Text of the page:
McALLEN — Outside of declining sales tax revenues, drainage issues, traffic at the ports of entry, and representation in state and federal government were among the topics candidates discussed at the District 1 forum Thursday.
The candidates — Joseph M. Caporusso, a podiatrist; Javier Villalobos, an attorney; and Timothy Wilkins, owner of Sofie’s ‘SS’ Saloon and CEO of CADTax Property Tax Consulting — answered questions from a three-person panel comprised of Monitor reporter Mitchell Ferman, radio host Davis Rankin from KURV and Monica Stewart of Futuro McAllen, which hosted the forum.
Caporusso, Villalobos and Wilkins are vying for the remainder of the term of now-former Commissioner Richard Cortez, whose post was vacated upon his entering the county judge’s race.
However, it was the candidates’ experience and qualifications that book-ended the forum.
Villalobos emphasized his experience working in “the municipal arena,” as well as working in housing and economic development.
“I know some of the pitfalls in municipalities; I know budgets; I know what I can do for the city,” he said.
Caporusso spoke of providing a new perspective and touted his background serving on several boards.
“I have leadership experience where it counts,” Caporusso said during opening statements, and later cited his experience on the McAllen school board, the convention center advisory board and Friends of Quinta Mazatlán, among others.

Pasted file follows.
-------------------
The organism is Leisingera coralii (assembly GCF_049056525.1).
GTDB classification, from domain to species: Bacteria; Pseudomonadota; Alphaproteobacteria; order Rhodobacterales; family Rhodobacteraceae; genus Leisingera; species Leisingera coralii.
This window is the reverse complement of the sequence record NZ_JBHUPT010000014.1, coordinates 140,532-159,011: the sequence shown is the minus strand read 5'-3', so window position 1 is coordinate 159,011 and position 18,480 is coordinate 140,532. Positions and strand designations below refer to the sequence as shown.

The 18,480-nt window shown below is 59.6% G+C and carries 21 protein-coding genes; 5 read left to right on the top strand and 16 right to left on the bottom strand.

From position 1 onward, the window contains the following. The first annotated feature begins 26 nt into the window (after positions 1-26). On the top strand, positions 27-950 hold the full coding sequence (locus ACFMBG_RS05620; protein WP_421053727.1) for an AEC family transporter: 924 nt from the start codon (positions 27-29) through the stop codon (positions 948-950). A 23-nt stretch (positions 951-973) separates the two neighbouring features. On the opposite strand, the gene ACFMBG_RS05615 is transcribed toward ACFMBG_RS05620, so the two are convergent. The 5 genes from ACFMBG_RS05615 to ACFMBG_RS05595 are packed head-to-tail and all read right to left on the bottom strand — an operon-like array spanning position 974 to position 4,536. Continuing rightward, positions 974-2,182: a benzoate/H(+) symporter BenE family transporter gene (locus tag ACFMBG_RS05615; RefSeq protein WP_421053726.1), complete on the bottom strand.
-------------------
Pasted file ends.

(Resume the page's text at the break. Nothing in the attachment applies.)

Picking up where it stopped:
Wilkins, for his part, said he would bring a small business mindset to the city commission.
He also did not shy away from criticizing his opponents, framing Villalobos’ role with the city of Donna, where he now serves as city attorney, and Caporusso’s stake in Doctors Hospital at Renaissance as potential conflicts of interest.
Both, however, denied their interests in those entities would compromise their responsibilities to the city.
“If you believe that I will do something against a policy or a person because of my investment, then I’m not your person,” Caporusso said, “because that just insults me.”
Villalobos said he wasn’t afraid to stand up against issues he disagreed with, referencing his opposition to the hospital district in the past.
“I will be vocal in the commission if I see something that isn’t right,” he said.
To close, Wilkins — like he did during the first forum in December — compared the city to the center of a doughnut, stating that the outside of McAllen is being developed.
The city needs someone with small business experience, he argued, to help spur that development.
“In order to fix (those issues), you need to have somebody on the city commission that’s got a small business perspective,” Wilkins said. “I’ve been a small business guy my entire life.”